03:54pm Friday 20 October 2017

Monash researchers confirm link between diabetes and Alzheimer’s disease

Diabetes alzheimers link

Type 2 diabetes may be associated with brain changes that occur in Alzheimer’s disease according to latest research at Monash University.

Published today in Neurology, the medical journal of the American Academy of Neurology, this collaborative research study was conducted by researchers at the Stroke and Ageing Research Group, Monash University and Monash Health, together with researchers in Tasmania and Western Australia. The researchers looked at the relationship between type 2 diabetes and the loss of brain cells and their connections.

“For the first time, we’ve shown that type 2 diabetes is associated with increased in-vivo levels of a biomarker also found in Alzheimer’s disease,” said Geriatrician and study author Dr Chris Moran.

The study found that people with diabetes had greater levels of a protein called tau in their spinal and brain fluid.

“Greater levels of tau in spinal fluid may reflect a build-up of “tangles” within nerve cells in the brain.” said Dr Moran.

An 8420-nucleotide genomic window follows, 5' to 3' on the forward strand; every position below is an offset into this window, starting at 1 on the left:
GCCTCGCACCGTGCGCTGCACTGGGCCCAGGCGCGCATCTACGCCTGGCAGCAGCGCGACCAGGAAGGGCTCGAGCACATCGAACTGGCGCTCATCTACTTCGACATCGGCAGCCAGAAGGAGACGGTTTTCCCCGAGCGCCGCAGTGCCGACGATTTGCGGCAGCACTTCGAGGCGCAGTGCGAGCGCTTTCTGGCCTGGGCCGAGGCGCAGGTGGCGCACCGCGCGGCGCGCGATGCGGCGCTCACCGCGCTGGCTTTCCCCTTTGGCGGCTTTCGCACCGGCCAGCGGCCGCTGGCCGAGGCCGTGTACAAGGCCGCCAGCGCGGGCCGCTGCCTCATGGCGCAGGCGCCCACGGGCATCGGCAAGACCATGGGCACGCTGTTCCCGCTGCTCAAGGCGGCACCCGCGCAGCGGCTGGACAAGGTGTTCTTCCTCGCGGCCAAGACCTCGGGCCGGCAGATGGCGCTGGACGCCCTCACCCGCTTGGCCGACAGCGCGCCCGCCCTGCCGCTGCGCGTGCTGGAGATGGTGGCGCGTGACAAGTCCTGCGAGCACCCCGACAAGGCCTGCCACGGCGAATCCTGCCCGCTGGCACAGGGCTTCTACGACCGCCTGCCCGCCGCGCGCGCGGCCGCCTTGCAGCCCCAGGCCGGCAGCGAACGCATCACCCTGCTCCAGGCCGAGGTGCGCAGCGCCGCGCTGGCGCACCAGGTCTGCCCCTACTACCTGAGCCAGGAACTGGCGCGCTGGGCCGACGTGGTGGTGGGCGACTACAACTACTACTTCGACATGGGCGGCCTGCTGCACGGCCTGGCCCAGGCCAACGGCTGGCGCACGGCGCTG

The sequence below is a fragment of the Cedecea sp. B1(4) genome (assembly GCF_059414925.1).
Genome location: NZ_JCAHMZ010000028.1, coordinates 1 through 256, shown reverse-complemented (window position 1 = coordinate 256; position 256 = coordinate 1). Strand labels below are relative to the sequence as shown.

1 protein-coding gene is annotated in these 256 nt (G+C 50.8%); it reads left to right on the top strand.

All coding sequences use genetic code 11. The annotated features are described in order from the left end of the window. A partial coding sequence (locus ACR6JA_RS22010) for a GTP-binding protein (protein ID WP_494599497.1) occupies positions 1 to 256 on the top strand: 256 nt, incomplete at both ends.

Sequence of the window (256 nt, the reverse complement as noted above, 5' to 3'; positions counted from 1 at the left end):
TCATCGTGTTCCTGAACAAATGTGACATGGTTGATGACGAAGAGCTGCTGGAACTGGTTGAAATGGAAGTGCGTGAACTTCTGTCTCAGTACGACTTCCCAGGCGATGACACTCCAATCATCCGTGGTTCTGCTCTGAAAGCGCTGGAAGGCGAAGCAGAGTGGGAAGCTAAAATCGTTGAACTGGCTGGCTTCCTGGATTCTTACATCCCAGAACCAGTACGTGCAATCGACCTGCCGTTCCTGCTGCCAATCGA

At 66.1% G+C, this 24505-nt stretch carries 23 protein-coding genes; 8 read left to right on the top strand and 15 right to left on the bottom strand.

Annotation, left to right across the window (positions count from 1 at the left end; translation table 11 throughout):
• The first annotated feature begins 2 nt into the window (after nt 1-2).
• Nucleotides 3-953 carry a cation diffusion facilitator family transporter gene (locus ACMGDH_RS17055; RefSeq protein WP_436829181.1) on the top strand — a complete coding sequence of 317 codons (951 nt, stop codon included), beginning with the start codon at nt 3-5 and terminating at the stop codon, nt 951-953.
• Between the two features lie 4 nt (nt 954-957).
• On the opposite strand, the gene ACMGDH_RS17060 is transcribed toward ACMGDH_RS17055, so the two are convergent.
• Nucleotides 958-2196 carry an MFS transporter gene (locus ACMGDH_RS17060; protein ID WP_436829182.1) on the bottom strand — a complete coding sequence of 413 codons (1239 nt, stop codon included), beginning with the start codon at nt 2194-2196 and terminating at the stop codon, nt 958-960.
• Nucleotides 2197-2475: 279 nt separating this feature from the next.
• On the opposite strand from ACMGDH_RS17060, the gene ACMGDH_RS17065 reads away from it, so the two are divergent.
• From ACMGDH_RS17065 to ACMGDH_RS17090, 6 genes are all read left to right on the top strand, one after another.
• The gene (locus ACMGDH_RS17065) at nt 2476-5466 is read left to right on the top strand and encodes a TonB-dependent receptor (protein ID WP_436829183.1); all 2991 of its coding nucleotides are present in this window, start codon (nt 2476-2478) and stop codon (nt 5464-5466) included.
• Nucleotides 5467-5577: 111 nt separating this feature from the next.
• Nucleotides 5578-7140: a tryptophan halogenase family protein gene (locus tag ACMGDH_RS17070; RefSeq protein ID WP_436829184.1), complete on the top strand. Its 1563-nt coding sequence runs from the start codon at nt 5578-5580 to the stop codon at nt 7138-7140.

“The presence of such tangles may interfere with critical functions of the nerve cells, causing them to die.”

“Significantly, this nerve cell loss leads to the memory and cognitive problems similar to those found in dementia due to Alzheimer’s disease.”

“Such tangles are also found in the brains of people who have suffered from Alzheimer’s disease dementia.”

 “People with type 2 diabetes have approximately double the risk of developing dementia,” said author Associate Professor Velandai Srikanth, Director of the Stroke at Ageing Research Group at Monash University.

“We also found that diabetes is associated with cortical thinning, the layer of the brain with most nerve cells.”

“Because our study looked at participants’ data at one point in time, it does not determine whether there is a cause-and-effect relationship between diabetes and the brain tangles, but follow-up study may help confirm this.”

“Nerve cells in the brain do not easily replace themselves, so it is extremely important to find ways to reduce the risk of death of current brain cells,” added Associate Professor Srikanth.

 “With this discovery, we’re beginning to recognise that there are common mechanistic pathways that overlap with diabetes and Alzheimer’s disease,” said Dr Moran. 

“A better understanding of these pathways may help design drug targets and provides more options for treatment or prevention of dementia.”

The study was based on data from the US Alzheimer’s Disease Neuroimaging Initiative and was supported by the National Institutes of Health.


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